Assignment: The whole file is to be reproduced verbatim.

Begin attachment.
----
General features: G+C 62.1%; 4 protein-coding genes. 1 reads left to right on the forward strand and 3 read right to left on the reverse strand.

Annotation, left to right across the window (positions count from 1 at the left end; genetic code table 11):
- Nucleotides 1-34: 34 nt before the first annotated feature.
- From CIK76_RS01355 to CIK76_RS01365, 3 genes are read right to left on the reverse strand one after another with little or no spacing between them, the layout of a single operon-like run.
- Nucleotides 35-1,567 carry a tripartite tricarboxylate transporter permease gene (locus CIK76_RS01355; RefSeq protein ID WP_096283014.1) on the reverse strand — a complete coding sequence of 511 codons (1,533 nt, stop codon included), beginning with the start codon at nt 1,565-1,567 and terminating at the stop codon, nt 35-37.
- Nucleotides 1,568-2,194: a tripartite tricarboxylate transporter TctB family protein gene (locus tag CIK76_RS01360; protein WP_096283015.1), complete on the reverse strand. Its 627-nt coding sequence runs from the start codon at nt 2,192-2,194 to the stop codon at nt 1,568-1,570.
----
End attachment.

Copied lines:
General features: G+C 62.1%; 4 protein-coding genes. 1 reads left to right on the forward strand and 3 read right to left on the reverse strand.

Annotation, left to right across the window (positions count from 1 at the left end; genetic code table 11):
- Nucleotides 1-34: 34 nt before the first annotated feature.
- From CIK76_RS01355 to CIK76_RS01365, 3 genes are read right to left on the reverse strand one after another with little or no spacing between them, the layout of a single operon-like run.
- Nucleotides 35-1,567 carry a tripartite tricarboxylate transporter permease gene (locus CIK76_RS01355; RefSeq protein ID WP_096283014.1) on the reverse strand — a complete coding sequence of 511 codons (1,533 nt, stop codon included), beginning with the start codon at nt 1,565-1,567 and terminating at the stop codon, nt 35-37.
- Nucleotides 1,568-2,194: a tripartite tricarboxylate transporter TctB family protein gene (locus tag CIK76_RS01360; protein WP_096283015.1), complete on the reverse strand. Its 627-nt coding sequence runs from the start codon at nt 2,192-2,194 to the stop codon at nt 1,568-1,570.